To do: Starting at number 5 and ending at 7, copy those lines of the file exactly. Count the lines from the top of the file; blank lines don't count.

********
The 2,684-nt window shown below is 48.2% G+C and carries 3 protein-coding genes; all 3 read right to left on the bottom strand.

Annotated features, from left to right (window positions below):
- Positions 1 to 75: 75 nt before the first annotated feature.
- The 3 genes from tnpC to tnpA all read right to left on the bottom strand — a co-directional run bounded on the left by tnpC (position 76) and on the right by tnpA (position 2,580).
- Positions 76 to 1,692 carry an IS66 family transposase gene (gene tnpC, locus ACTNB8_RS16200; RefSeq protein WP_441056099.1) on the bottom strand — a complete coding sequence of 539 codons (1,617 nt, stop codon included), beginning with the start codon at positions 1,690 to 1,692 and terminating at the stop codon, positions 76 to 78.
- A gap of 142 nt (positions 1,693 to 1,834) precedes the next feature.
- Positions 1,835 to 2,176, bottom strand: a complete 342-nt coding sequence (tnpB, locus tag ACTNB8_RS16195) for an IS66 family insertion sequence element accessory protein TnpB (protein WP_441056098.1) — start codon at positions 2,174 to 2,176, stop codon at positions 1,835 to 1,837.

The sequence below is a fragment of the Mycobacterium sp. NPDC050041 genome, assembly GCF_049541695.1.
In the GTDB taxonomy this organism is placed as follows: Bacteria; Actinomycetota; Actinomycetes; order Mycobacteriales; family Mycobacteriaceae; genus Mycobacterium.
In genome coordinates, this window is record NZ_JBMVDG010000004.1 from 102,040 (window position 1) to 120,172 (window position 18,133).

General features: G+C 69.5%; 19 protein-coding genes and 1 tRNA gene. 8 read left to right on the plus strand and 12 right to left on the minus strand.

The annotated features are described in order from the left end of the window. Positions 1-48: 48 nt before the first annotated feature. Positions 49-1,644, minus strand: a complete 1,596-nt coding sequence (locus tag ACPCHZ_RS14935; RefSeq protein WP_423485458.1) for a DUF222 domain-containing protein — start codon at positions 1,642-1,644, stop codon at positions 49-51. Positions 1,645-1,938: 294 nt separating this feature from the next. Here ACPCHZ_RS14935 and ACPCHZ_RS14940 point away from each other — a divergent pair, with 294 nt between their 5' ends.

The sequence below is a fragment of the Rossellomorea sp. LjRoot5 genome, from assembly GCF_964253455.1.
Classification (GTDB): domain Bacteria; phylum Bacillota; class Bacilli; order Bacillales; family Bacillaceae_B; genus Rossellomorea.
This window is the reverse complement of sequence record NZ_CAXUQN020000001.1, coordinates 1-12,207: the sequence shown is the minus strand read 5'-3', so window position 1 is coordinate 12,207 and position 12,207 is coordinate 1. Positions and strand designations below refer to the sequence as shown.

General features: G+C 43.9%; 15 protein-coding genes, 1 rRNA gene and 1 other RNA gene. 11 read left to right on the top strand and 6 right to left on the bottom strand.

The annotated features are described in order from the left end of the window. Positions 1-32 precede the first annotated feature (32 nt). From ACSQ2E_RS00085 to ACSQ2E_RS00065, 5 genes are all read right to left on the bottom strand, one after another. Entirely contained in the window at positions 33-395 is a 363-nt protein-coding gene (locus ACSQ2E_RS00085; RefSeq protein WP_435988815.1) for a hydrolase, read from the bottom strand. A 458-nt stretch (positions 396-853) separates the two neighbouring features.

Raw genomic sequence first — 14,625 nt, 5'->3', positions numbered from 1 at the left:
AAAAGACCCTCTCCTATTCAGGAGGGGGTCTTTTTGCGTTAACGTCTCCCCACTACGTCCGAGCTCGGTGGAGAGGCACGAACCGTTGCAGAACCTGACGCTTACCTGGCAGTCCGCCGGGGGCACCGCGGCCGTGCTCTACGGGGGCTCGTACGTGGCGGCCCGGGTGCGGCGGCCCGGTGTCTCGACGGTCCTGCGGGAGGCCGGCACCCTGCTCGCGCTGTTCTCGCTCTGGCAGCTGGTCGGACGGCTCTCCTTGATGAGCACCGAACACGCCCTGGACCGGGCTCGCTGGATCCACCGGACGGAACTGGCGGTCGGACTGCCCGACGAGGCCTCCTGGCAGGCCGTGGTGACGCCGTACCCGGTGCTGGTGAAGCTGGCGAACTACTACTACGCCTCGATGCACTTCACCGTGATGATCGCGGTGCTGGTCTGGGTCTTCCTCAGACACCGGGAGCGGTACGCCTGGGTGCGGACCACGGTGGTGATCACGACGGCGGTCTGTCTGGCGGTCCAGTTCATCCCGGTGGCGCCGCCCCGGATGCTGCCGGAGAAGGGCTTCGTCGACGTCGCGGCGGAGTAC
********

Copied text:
- Positions 76 to 1,692 carry an IS66 family transposase gene (gene tnpC, locus ACTNB8_RS16200; RefSeq protein WP_441056099.1) on the bottom strand — a complete coding sequence of 539 codons (1,617 nt, stop codon included), beginning with the start codon at positions 1,690 to 1,692 and terminating at the stop codon, positions 76 to 78.
- A gap of 142 nt (positions 1,693 to 1,834) precedes the next feature.
- Positions 1,835 to 2,176, bottom strand: a complete 342-nt coding sequence (tnpB, locus tag ACTNB8_RS16195) for an IS66 family insertion sequence element accessory protein TnpB (protein WP_441056098.1) — start codon at positions 2,174 to 2,176, stop codon at positions 1,835 to 1,837.